TUSCALOOSA, Ala. (AP) – A building at the University of Alabama named after a former governor who led the Ku Klux Klan a century ago will also be named after the first black person to attend the school, it has been decided administrators.
Graves Hall, a college building named for two terms of Governor Bibb Graves, a progressive who was also Grand Cyclops of the KKK before leaving the group in the late 1920s, will become Lucy-Graves Hall to recognize Autherine Lucy Foster, who in 1956 became the first black to register in Alabama.
She briefly attended classes at Graves Hall but was expelled three days later after her attendance sparked protests and threats to her life. In 2019, she received an honorary doctorate from the university, where she had returned and obtained a master’s degree in education in 1992.
Trustees voted to approve the change at a meeting on Thursday, media reported.
Now 92, Foster expressed his thanks for the honor.
“I am so grateful to anyone who feels this nominating opportunity has the potential to motivate and encourage others to embrace the importance of education and to have the courage to engage in things that seek to make a difference in the lives of others,” her statement read.
The student newspaper, The Crimson White, ran an editorial saying that Graves’ name does not belong in the building next to Lucy’s, given her association with the violent and racist organization.
“Graves’ membership in the Klan was a practical stepping stone in his political career. He discarded his white robes once they no longer suited his political purpose. As he became known as one of the most progressive governors in the South, his ability to do so came with the endorsement of a white supremacist organization,” he said.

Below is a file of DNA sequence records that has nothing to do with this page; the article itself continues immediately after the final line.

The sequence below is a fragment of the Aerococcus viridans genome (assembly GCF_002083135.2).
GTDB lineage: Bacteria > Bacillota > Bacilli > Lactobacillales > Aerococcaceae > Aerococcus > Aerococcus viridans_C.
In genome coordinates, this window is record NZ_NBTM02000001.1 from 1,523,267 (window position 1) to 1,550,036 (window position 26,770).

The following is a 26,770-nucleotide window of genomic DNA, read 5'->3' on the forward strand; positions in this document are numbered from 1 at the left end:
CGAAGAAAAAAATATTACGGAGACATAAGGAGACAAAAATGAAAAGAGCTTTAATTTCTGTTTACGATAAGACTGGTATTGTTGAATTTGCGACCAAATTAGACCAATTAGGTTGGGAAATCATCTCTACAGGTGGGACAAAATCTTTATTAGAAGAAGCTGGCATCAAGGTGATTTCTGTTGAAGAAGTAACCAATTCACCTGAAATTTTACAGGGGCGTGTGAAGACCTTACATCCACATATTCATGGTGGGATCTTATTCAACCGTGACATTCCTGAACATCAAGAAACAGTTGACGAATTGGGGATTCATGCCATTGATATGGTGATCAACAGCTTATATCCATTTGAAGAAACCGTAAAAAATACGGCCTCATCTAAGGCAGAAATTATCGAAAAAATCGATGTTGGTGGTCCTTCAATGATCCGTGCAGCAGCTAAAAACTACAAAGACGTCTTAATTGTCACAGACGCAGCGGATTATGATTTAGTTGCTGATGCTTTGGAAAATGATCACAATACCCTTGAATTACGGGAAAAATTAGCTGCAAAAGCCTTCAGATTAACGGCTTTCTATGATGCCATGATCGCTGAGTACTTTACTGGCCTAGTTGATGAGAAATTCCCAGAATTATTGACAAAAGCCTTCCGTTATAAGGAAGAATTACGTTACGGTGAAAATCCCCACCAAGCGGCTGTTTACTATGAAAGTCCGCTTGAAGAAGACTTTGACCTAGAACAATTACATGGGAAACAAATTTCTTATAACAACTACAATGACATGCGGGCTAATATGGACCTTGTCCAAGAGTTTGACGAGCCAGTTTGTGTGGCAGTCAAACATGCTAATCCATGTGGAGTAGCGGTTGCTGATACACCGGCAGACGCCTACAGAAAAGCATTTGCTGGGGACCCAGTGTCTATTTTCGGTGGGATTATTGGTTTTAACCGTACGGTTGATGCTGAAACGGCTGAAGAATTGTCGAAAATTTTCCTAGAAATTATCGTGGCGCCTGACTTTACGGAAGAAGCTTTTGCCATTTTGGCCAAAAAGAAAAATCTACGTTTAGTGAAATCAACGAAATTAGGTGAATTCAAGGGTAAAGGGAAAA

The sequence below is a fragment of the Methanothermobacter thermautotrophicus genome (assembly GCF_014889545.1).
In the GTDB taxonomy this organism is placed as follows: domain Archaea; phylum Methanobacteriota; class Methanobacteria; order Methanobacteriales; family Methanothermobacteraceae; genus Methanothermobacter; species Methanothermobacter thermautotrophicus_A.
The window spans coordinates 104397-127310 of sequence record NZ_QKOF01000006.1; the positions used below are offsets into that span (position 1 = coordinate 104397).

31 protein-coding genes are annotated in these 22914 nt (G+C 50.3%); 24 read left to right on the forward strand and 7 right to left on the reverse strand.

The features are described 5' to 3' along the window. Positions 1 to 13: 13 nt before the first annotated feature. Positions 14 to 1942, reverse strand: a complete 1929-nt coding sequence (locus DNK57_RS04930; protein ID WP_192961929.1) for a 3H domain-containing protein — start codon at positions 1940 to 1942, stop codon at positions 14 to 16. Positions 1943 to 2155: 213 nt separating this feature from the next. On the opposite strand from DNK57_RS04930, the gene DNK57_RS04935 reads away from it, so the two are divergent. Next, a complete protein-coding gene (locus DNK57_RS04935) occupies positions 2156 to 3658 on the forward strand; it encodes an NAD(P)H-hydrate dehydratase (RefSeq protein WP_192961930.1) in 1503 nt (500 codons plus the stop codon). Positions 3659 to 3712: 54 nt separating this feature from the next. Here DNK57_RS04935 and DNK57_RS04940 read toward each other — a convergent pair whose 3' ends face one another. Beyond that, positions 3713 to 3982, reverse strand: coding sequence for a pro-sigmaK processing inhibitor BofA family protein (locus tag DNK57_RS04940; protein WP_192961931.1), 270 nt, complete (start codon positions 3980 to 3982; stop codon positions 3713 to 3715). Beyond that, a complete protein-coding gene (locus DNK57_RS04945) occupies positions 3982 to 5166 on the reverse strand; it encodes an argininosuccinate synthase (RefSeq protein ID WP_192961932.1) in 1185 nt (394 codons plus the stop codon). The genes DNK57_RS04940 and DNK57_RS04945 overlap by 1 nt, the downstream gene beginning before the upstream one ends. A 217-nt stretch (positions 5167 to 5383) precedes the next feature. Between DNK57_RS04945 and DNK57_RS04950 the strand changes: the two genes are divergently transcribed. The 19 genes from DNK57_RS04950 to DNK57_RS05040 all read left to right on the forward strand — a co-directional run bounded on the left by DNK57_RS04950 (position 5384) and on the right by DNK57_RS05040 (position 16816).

Graves is generally considered an effective governor who expanded education in Alabama; buildings have been named in his honor for decades on campuses across the state. But several schools have moved to remove Graves’ name from buildings in recent years as the nation reconsiders how it remembers people connected to white supremacy.
John England Jr., a former black administrator and chairman of a group considering renaming the building, said members wondered what to do about Graves’ name, given a record sullied by his Klan leadership.
“Some say he did more to directly benefit African American Alabamians than any other governor through his reform. Unfortunately, that same Governor Graves was associated with the Ku Klux Klan. Not just associated with the Ku Klux Klan, but a Grand Cyclops – It’s hard for me even to say those words,” he said.
The university recognized Foster in 2017 with a historical marker in front of Graves Hall, which houses the college of education. He also named the clock tower after Foster, and she is a member of the university’s student hall of fame.
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